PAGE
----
The NBA elites are on their way out the back door. Change the place mats to the front door entrance. The Los Angeles Lakers, San Antonio Spurs and Boston Celtics are moving out. There is a new wave of elitist coming through.
It is difficult to imagine the NBA without the Los Angeles Lakers, San Antonio Spurs and Boston Celtics. They have accounted for 10 of the past 12 NBA Championships since the 98-99 lockout season. Of those 10 championships, only two series went to seven games: in '05 with the Spurs and Detroit Pistons and in '10 with the Lakers and Celtics. These teams have dominated the NBA with the Western Conference reigning supreme over the league.
It might be premature to say that the Spurs have seen their best years fall behind them. They have won over 50 games in the past 12 seasons and it would have been 14 had it not been for the '98-'99 lockout. They have accumulated four NBA championships during the 12 year-span and have been a lock for the first or second in the Western Conference playoff seeding. Their history is so rich that they have only gone five seasons under .500 in their 35 year existence in the NBA.
However, the Spurs are not the overwhelming favorites solely because they do not boast a star-studded roster. Their current day Big 3 of Manu Ginobli, Tony Parker and Tim Duncan are not the most recognizable Big 3 in the league. They take the backseat to the Heat's Big 3 of LeBron James, Dwyane Wade and Chris Bosh and the Celtics Big 3 of Paul Pierce, Kevin Garnett and Ray Allen. The Spurs Big 3 were around four years before Boston's and six years before Miami's.
The Spurs are the most consistent team in the NBA but they do not strut with a rock star mentality. They are a traditional franchise with traditional players in a city with a long standing tradition. The Spurs should be the face of the league, their basketball operations strategies should be martial law, but the Spurs are not what America wants them to be: an eye-dropping, jaw-dropping, and jive-talking franchise. The Spurs just simply get the job done and exit out the back door. And this is precisely how they will bow out of the spotlight: through the back door as they get swept under the rug by more fascinating and younger teams.
The Celtics are not too far away from the Spurs. The difference with the Celtics is that they are a streaky franchise. One decade they are winning 10 titles from '59 to '69 and the next decade they cannot even get out of the first round or scratch the playoffs from '93 to 2000. But overall, the Celtics found ways to put together legendary teams that went on remarkable runs. However, I do not see that happening after the 2011 playoffs.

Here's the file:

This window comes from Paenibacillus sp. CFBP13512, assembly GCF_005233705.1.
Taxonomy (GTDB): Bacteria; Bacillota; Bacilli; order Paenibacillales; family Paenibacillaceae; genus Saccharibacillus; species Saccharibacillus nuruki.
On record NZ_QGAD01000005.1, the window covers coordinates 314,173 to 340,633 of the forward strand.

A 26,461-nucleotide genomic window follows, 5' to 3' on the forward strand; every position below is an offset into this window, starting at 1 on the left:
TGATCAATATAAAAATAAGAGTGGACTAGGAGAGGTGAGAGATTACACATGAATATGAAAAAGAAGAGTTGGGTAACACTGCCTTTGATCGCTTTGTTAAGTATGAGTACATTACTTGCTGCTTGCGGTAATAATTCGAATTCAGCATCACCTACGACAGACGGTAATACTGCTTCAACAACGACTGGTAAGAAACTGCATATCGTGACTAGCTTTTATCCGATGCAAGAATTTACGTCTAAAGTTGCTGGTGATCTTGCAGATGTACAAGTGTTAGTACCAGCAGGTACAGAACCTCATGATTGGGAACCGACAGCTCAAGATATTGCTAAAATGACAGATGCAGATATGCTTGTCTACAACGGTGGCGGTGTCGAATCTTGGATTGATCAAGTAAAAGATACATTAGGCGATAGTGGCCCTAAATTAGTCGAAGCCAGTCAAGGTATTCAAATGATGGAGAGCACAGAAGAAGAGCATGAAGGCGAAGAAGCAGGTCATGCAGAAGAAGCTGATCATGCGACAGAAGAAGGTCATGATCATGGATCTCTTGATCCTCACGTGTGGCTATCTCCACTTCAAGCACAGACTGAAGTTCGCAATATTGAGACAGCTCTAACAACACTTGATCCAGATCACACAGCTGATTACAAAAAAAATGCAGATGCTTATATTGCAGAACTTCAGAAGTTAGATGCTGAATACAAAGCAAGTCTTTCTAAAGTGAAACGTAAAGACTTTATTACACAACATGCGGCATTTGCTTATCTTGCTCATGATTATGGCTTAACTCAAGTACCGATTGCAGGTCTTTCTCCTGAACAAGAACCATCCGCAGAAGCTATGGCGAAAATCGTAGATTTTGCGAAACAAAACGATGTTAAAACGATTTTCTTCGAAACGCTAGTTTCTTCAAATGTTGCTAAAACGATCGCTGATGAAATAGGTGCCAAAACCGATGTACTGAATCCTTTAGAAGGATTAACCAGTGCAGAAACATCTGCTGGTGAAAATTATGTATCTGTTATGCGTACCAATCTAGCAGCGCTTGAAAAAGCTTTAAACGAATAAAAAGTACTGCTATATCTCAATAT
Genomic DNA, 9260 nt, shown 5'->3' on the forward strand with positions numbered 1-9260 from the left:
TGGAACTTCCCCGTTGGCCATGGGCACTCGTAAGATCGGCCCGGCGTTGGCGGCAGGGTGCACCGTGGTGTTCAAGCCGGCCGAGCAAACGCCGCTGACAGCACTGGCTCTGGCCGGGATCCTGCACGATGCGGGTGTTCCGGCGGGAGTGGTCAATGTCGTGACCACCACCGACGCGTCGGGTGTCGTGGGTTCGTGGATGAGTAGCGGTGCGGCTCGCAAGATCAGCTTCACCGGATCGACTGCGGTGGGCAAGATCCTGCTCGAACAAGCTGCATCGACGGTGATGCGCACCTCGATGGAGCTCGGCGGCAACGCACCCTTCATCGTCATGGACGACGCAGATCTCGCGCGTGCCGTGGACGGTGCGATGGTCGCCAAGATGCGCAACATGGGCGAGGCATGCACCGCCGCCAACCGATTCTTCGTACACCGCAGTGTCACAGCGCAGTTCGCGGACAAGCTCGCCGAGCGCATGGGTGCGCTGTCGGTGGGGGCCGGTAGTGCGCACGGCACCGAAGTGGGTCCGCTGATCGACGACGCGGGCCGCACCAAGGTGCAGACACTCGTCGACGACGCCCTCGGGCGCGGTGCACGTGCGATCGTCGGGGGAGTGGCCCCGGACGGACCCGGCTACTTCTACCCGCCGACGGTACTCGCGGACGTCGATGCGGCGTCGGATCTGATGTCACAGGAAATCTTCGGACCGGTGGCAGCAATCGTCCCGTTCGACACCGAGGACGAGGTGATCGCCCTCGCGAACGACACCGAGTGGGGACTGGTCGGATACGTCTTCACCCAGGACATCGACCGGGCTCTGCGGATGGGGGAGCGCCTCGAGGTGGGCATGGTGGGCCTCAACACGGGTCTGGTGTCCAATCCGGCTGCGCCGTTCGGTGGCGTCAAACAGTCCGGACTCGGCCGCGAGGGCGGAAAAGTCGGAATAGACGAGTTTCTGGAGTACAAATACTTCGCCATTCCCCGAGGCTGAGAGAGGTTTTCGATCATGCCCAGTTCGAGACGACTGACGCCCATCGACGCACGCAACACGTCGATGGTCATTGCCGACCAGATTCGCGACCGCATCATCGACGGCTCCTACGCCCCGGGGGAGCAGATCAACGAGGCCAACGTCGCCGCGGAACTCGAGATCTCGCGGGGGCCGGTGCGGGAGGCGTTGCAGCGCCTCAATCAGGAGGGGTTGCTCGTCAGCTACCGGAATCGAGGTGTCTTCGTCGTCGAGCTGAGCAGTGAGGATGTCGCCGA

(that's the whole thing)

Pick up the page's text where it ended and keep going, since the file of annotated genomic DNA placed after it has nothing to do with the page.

The average age of Boston's Big 3 is 34 years-old (Allen is 35, Garnett 34 and Pierce 33). The team is not getting any younger. Rajon Rondo is a glimpse of the Celtics future at 25 but their supporting cast consists of "have beens" and bench players. The future of the team looks grim along with Garnett's knees.
Now, the Lakers are in a very complex situation: they are aging, unmotivated and severely over the salary cap. They are on the verge of winning their 17th title, their 6th with Phil Jackson, but they seem to be more interested in talking about the prospect of winning their 3rd straight title than actually winning games. But I guess one can expect that from a franchise that has only missed the playoffs five times in 63 years.
Even I cannot say with certainty that this is the Lakers last chance because they are after all, the Los Angeles Lakers. They always find a way to snag a player from another franchise that relishes under the Hollywood eye. The Lakers have that keen ability to acquire pieces that enables them to contend. But like the Spurs and Celtics, the Lakers are getting old. The Black Mamba's bite is not as terrifying, Jackson's aura is not as revering and the Laker faithful are not as patient.
The city demands championships now. Yet, their fans are more lenient than Knicks fans. I have never heard more excuses for the Lakers poor performances this season. Even though they posted a 57-25 record for the second straight year, 2011's team is not championship ready mentally.
The Lakers have adopted this mantra that they are untouchable and no matter what, will prevail as champions this season. They might gain a sense of exigency but it will be too late in the Conference championship or if they are lucky, in the Finals. There are just hungrier teams with chips on shoulders vying for the contention. The Lakers seem content with just being mentioned.
So after the 2011 playoffs, the NBA will see new faces raise the trophy in April and they will witness new franchises dominating their respective conferences. Every dynasty falls and in its wake, new dynasties arise. Sadly for the Celtics, Spurs and Lakers fans, they may have seen their teams championship hopes dwindle. And they may be gone for a while.
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